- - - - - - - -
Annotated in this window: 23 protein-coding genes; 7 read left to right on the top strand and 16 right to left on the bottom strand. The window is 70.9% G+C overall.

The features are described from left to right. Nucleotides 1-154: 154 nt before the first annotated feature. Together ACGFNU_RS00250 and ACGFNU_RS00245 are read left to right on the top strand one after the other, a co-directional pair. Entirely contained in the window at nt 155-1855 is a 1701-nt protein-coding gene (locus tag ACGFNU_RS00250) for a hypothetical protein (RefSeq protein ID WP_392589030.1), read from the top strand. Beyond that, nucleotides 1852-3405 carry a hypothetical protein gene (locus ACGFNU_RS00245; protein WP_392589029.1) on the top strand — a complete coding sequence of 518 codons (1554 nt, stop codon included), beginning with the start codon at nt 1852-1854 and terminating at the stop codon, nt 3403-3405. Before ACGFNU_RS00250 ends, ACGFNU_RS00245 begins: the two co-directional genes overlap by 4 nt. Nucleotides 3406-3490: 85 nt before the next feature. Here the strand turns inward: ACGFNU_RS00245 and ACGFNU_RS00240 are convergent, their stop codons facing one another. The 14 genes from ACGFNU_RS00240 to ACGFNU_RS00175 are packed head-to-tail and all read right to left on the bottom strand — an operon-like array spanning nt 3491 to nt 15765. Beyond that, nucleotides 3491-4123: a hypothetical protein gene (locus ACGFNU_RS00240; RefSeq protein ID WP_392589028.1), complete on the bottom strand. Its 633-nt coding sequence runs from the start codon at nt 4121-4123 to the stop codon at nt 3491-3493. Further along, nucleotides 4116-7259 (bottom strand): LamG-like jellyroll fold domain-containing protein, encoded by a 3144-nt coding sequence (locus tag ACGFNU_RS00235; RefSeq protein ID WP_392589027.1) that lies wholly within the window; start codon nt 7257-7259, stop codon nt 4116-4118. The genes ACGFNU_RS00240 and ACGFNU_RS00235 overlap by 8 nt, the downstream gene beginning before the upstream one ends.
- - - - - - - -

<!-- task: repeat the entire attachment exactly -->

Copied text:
Annotated in this window: 23 protein-coding genes; 7 read left to right on the top strand and 16 right to left on the bottom strand. The window is 70.9% G+C overall.

The features are described from left to right. Nucleotides 1-154: 154 nt before the first annotated feature. Together ACGFNU_RS00250 and ACGFNU_RS00245 are read left to right on the top strand one after the other, a co-directional pair. Entirely contained in the window at nt 155-1855 is a 1701-nt protein-coding gene (locus tag ACGFNU_RS00250) for a hypothetical protein (RefSeq protein ID WP_392589030.1), read from the top strand. Beyond that, nucleotides 1852-3405 carry a hypothetical protein gene (locus ACGFNU_RS00245; protein WP_392589029.1) on the top strand — a complete coding sequence of 518 codons (1554 nt, stop codon included), beginning with the start codon at nt 1852-1854 and terminating at the stop codon, nt 3403-3405. Before ACGFNU_RS00250 ends, ACGFNU_RS00245 begins: the two co-directional genes overlap by 4 nt. Nucleotides 3406-3490: 85 nt before the next feature. Here the strand turns inward: ACGFNU_RS00245 and ACGFNU_RS00240 are convergent, their stop codons facing one another. The 14 genes from ACGFNU_RS00240 to ACGFNU_RS00175 are packed head-to-tail and all read right to left on the bottom strand — an operon-like array spanning nt 3491 to nt 15765. Beyond that, nucleotides 3491-4123: a hypothetical protein gene (locus ACGFNU_RS00240; RefSeq protein ID WP_392589028.1), complete on the bottom strand. Its 633-nt coding sequence runs from the start codon at nt 4121-4123 to the stop codon at nt 3491-3493. Further along, nucleotides 4116-7259 (bottom strand): LamG-like jellyroll fold domain-containing protein, encoded by a 3144-nt coding sequence (locus tag ACGFNU_RS00235; RefSeq protein ID WP_392589027.1) that lies wholly within the window; start codon nt 7257-7259, stop codon nt 4116-4118. The genes ACGFNU_RS00240 and ACGFNU_RS00235 overlap by 8 nt, the downstream gene beginning before the upstream one ends.